Watchmen (2009)

Zack Snyder's "Watchmen" film is as close to the perfect comic book movie as it's ever going to get. It is the masterpiece of comic book movies. It is based on the limited-series-collected-as-graphic-novel written by Allen Moore and with art by Dave Gibbons. Long before the film started production, Snyder promised to stick as close to the graphic novel and make a faithful adaptation. I haven't read the graphic novel yet - it sits on my bookshelf waiting to be read after I'd seen the movie, but Allen Moore is probably my favorite modern comic writer. I was very disappointed in the movie based on "League of Extraordinary Gentlemen," - it was an okay adventure film but it bore only a superficial resemblance to the characters and original story. "V for Vendetta," also by Moore, was a little better, but a change in setting and story-theme eviscerated the powerful message of the work it was based on.

In "Watchmen," It's an alternate 1985. Richard Nixon has been elected to a fifth presidential term. But the USSR is encroaching on Afghanistan, and the US isn't taking too kindly to it. An ex-superhero, known as The Comedian (Jeffrey Dean Morgan), is thrown through a plate glass window, many stories above the city. Was his murder somehow connected to the feared imminent nuclear holocaust between the United States and Russia? Someone seems to want the former do-gooders out of the way. A psychotic outlawed hero, Rorschach (Jackie Earle Haley), is investigating on his own.

He tries to warn his former hero comrades of the possible plot to eliminate them all, but he soon finds himself accused and imprisoned for one of the murders.

Enter the smartest man in the world, Adrian Veidt (Matthew Goode), formerly known as superhero Ozymandias, who is working with the ethereal Dr. Manhattan (Billy Crudup), a physicist who has achieved immortality and near-omniscience owing to a long-ago lab mishap. With Dr. Manhattan's help, Adrian hopes to dissolve the tension between the two superpowers. Dr. Manhattan's lover, the former Silk Spectre II (Malin Akerman), feels Manhattan is loosing touch with his humanity, and it pushes her away and into the arms of the Night Owl II (Patrick Wilson), her former crime fighting associate from the days before such vigilantism was outlawed. The relationship rekindles their enthusiasm for the heroism game, and they soon take to the troubled streets again to try to make a difference.

The original 1940s Watchmen, known as the Minutemen

The film is, like, 2 hours and 45 minutes long, but it flew by for me - I was too absorbed in it to be aware of the time. It never lagged, and each scene seemed necessary to the advancement of the plot. Although I haven't read the GN, I am very familiar with its look and tone, and from what I saw tonight, Snyder's film is right on the money. It is a panel-for-panel adaptation in some places. I've heard that the ending has been changed from the GN, but I think the ending in the film is just fine. Each major character is given an origin story in flashbacks. The soundtrack is riddled with classic songs from the 60s, 70s, and 80s. The crazy-as-hell Rorschach was my favorite character, he's just so violent and fucked-up mentally. I cried during his last scene. The special effects are flawless and stunning. The pattern on Rorschach's mask is constantly shifting. Yes, Dr. Manhattan appears nude through most of the movie (At least he put on a suit to attend a funeral and a TV interview show), and is pretty well-endowed for those of us who appreciate such things. (Psst! It's gotta be CGI, just like the muscles!) In fact, there is a lot of nudity in this film, mostly male, and sex, and gore and violence by the buckets full. People literally get pulped right before our eyes. Really, there's something for everyone in this one.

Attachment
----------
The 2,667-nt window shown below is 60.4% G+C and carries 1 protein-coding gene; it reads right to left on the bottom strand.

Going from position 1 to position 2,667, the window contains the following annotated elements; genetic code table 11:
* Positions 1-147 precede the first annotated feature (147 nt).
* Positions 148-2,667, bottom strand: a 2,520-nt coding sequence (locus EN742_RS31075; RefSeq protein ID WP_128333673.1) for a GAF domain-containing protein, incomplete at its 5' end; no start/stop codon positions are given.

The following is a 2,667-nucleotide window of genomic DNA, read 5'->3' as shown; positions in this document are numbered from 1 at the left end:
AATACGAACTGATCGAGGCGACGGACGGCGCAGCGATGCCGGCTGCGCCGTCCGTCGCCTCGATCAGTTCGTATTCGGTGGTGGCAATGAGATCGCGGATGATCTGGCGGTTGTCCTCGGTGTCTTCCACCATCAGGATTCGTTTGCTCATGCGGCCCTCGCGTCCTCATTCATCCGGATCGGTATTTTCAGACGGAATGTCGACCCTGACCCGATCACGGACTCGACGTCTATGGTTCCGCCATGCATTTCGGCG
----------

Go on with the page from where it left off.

The modern Watchmen

I expect that the film will go over the heads of those who are unfamiliar with comic book heroes and their conventions, and those who know nothing of how groundbreaking the story was when it first appeared by turning those conventions on their ear. This is a pretty deep message about how even the best of heroes, just like real people, have human frailties, and how far such flawed individuals will go to enforce their version of justice and good. There's also a moral question about how far and to what end you should go to justify a means when it comes to peace. The costumed crime fighters in "Watchman" run the gambit of different personality types, and each has a different method and viewpoint, just like real people. That's why "Watchmen" the GN was so groundbreaking: It creates characters that are REAL and therefore interesting, not just the standard altruistic boy scouts with nary a flaw helping little old ladies across the street.

UPDATE: having finished the "Watchmen" graphic novel, I can now report that the movie is even truer to the book than I could have even imagined.:

Dr. manhatten and his floppy blue weinnie...

Except for a few scenes between background characters on the New York streets, everything is there. A subplot, involving one of these peripheral characters reading a comic book called "Tales of the Black Freighter," is interspersed at intervals among the chapters. That comic, a ghastly and haunting pirate tale, will be released separately as an animated direct-to-dvd stand-alone next week. Later this summer, the animated film will be re-integrated into the main "Watchmen" film with linking scenes for a special director's cut of the movie.

Yes, the ending is different. But I actually like the film's ending better. The GN's dux de machina is the one really silly element in the whole story and needed to be changed. So instead of a fake alien invasion involving a mutated telepathic squid that makes both super-powers sue for peace, a much more clever and practical plot point happens that results in the same resolution. So whats the dif? Works for me.